The Map and the Territory by Michel Houellebecq:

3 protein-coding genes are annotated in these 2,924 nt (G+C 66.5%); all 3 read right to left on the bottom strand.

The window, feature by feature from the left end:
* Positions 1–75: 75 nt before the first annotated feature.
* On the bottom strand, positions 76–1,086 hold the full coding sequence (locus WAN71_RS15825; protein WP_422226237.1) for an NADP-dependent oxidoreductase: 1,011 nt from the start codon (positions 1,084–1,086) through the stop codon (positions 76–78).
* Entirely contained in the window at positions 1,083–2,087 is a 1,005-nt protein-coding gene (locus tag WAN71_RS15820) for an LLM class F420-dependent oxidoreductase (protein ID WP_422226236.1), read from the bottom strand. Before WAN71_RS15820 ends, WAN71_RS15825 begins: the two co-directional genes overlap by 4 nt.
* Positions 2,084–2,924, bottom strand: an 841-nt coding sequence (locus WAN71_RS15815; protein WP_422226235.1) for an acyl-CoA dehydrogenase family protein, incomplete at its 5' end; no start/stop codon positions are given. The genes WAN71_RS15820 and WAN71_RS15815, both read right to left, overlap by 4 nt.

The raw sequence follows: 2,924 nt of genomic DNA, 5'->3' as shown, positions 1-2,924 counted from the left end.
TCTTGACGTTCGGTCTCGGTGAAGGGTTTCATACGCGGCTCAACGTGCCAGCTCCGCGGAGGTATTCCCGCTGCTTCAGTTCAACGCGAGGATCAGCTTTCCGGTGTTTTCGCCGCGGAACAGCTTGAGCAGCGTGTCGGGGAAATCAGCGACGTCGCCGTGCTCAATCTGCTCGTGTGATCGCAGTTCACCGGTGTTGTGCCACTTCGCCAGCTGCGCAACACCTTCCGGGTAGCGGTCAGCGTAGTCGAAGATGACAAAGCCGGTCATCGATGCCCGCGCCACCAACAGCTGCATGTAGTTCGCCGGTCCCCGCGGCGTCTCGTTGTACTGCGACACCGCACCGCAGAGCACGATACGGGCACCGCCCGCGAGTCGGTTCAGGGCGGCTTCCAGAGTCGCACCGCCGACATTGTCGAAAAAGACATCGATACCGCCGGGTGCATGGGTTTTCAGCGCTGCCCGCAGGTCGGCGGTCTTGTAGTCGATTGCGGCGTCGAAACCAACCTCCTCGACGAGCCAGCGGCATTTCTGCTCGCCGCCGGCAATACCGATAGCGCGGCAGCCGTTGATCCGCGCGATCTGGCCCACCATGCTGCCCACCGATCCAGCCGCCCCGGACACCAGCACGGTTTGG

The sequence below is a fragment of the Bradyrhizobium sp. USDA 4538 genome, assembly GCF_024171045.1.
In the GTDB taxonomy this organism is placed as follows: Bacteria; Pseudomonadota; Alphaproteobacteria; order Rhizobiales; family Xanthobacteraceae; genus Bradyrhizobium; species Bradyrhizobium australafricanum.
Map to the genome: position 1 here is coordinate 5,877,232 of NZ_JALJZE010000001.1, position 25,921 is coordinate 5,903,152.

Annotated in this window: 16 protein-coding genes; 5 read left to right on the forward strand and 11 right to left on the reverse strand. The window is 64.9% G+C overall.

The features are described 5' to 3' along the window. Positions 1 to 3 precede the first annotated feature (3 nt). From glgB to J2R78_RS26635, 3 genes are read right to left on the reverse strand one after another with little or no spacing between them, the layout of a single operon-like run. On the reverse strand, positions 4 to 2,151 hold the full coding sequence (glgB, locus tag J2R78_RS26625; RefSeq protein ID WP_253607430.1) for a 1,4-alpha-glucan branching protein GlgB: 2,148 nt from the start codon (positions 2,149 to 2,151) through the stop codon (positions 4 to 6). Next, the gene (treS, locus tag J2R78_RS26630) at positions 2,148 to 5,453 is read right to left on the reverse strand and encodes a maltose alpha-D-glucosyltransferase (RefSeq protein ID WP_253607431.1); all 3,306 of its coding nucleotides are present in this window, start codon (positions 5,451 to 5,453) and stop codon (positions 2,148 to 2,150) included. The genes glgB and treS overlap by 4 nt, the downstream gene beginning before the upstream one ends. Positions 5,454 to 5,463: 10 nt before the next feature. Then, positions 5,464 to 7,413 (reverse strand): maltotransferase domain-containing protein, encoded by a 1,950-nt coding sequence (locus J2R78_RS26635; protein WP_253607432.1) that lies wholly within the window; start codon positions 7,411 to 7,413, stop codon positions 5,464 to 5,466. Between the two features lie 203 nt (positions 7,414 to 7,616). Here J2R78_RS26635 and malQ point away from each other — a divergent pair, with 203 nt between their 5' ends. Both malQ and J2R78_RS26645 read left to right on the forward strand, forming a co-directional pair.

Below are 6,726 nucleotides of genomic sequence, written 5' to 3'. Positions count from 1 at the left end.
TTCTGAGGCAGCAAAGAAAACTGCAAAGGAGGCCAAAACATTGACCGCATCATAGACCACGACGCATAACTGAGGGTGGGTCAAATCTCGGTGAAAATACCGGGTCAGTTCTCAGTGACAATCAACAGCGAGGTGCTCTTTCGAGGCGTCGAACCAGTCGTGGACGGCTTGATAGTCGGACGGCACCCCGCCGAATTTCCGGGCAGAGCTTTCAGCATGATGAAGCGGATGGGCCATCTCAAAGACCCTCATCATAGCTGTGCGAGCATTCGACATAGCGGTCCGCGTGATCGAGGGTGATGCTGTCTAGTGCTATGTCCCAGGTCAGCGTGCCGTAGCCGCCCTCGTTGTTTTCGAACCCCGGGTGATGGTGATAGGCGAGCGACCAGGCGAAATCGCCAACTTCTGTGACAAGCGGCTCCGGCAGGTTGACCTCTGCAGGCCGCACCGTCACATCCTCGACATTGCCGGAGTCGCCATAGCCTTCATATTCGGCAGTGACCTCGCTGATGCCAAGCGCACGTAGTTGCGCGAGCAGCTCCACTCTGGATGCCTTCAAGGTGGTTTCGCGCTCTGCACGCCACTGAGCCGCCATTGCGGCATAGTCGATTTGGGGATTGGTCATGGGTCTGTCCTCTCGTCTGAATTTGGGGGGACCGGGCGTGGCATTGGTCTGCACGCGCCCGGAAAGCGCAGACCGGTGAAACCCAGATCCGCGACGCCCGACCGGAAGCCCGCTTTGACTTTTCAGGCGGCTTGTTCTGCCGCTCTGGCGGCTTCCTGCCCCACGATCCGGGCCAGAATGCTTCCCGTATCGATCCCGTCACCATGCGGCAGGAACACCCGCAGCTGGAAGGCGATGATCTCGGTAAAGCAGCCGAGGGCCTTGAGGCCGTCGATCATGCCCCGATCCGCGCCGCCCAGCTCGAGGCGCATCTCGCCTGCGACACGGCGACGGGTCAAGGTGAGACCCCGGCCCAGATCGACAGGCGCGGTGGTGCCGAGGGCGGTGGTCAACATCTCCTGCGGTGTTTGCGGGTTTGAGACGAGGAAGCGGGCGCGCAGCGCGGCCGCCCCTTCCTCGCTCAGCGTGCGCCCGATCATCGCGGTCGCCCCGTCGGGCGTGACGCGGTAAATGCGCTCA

He awoke suddenly in the middle of the night; the clock said 4:43. The room was hot, suffocatingly so. It was the noise of the boiler that had woken him, but not the usual banging noises; the machine now gave out a prolonged, low-pitched, almost infrasonic roar. He threw open the kitchen window, which was covered in frost, and the freezing air filled the room. Six storeys below, some piglike grunts troubled the Christmas night. He shut the window immediately. Most probably some tramps had gotten into the courtyard; the following day they would take advantage of the Christmas leftovers in the block’s trash cans. None of the tenants would dare call the police to get rid of them—not on Christmas Day. It was generally the tenant on the first floor who ended up taking care of it—a woman aged about sixty, with hennaed hair, who wore garishly colored pullovers, and who Jed guessed was a retired psychoanalyst. But he hadn’t seen her in the last few days. She was probably on holiday—unless she’d died suddenly. The tramps were going to stay for several days; the smell of their defecations would fill the courtyard, preventing everyone from opening their windows. To the tenants they came across as polite, even obsequious, but the fights between them were ferocious, and generally ended with screams of agony rising to the night sky; someone would call an ambulance and a guy would be found bathed in blood, with an ear half ripped off.